In 2006, Assange created WikiLeaks, an organization dedicated to disseminating information which is political, ethical, or historically significant but is either classified, censored, or otherwise restricted. Its first publication was a message from a Somali rebel leader encouraging the use of hired gunmen to assassinate government officials. In 2010, WikiLeaks gained international attention after disclosing a number of information obtained from the U.S. Army intelligence analyst Bradley Manning (later called Chelsea Manning) including the “Collateral Murder”,  the Afghanistan and Iraq war logs, and the US diplomatic cables. These publications raised questions about government transparency, the ethics of whistleblowing, and people’s right to information.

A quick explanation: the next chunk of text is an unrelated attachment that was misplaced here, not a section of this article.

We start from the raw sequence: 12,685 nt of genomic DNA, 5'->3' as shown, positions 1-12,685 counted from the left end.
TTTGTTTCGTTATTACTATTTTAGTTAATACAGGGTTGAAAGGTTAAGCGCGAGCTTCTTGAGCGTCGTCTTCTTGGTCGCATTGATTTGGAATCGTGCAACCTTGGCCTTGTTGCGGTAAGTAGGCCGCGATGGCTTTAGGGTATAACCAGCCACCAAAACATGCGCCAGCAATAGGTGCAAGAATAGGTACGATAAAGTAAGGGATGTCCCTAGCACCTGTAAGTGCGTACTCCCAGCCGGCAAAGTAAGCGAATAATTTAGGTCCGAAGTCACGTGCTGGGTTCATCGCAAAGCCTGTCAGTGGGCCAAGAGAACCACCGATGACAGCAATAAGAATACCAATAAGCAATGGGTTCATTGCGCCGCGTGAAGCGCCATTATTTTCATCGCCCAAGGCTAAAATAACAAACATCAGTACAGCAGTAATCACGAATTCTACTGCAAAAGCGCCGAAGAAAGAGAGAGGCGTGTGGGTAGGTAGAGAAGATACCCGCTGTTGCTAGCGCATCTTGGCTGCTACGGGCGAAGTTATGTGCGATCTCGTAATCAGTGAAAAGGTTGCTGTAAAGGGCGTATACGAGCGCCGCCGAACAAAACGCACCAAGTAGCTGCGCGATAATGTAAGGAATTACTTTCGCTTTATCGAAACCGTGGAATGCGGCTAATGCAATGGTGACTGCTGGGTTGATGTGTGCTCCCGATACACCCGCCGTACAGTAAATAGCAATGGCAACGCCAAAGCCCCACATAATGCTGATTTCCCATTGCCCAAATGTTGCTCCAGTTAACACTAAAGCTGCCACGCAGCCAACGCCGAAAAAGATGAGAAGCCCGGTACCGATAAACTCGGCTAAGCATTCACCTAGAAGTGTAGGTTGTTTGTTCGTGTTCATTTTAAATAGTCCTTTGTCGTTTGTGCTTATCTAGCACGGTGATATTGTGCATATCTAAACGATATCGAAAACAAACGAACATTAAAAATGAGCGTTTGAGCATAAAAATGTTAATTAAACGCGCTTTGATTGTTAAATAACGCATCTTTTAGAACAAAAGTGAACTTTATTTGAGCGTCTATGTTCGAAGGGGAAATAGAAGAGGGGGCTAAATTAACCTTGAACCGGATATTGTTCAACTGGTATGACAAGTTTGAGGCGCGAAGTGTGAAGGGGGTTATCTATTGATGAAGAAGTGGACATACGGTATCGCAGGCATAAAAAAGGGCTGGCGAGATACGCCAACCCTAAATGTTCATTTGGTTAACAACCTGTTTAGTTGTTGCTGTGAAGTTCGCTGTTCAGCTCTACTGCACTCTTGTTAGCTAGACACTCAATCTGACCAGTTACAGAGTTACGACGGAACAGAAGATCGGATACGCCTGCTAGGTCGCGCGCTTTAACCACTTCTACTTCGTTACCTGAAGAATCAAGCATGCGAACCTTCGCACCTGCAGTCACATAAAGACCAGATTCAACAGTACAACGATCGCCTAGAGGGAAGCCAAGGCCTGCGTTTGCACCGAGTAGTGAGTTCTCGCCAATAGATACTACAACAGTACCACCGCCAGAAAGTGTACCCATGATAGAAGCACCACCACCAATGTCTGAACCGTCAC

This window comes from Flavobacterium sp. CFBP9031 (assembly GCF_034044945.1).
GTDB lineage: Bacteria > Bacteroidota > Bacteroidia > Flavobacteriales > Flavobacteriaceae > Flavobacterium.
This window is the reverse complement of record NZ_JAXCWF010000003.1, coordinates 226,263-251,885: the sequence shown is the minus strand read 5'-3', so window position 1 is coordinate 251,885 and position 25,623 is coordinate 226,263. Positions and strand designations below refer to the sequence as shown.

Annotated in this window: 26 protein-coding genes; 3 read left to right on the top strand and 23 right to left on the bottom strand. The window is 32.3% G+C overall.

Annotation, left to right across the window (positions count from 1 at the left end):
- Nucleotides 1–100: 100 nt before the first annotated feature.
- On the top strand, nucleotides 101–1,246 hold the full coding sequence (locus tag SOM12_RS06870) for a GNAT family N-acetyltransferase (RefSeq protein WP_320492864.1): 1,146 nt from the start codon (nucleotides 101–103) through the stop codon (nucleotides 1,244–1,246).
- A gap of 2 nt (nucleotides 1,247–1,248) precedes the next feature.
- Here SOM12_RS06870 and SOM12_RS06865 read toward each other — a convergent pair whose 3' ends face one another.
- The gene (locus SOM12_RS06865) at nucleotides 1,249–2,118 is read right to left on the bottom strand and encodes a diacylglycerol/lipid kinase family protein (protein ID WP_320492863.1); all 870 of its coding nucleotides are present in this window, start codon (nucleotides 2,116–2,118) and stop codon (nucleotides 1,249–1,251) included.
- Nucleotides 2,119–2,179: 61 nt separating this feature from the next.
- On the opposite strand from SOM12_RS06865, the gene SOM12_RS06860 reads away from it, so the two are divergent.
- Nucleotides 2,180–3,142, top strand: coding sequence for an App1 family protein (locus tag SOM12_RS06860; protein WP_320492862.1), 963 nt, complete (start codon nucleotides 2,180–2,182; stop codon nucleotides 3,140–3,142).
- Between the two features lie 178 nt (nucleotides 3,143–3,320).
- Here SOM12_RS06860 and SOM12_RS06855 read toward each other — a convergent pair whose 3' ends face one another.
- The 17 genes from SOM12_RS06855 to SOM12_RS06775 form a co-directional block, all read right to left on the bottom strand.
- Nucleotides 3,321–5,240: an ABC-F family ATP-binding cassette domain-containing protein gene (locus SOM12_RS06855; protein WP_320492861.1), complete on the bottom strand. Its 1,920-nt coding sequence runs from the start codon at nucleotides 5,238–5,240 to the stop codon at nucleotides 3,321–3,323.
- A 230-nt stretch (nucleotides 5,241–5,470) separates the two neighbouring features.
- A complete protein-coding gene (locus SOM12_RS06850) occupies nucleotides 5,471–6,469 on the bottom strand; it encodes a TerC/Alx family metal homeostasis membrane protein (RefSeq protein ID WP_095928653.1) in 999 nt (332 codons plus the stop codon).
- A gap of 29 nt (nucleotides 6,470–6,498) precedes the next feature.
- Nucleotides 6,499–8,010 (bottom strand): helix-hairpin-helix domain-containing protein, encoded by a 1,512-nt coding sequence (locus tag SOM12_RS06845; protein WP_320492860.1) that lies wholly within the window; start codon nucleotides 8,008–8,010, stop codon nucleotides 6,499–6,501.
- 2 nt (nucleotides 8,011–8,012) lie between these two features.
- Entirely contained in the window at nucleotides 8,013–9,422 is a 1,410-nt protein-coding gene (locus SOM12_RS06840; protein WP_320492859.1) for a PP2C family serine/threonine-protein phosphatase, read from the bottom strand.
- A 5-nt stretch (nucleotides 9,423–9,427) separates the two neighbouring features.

A short time later, in Sweden, Assange faced charges when he was accused of sexually assaulting two women. Assange denied the allegations. Many believe that the sole reason behind the claims was WikiLeaks’ disclosure of information previously in the same year.

Assange’s Migratory Path: From Ecuador’s Diplomatic Asylum to the Future of Uncertainty

After a complex legal battle of his assault case, Assange sought sanctuary at the Ecuadorian embassy in June 2012 following the Supreme Court’s denial of his extradition petition. He claimed in his asylum application that if he was extradited to Sweden, he may end up facing charges in the US for his WikiLeaks-related activities.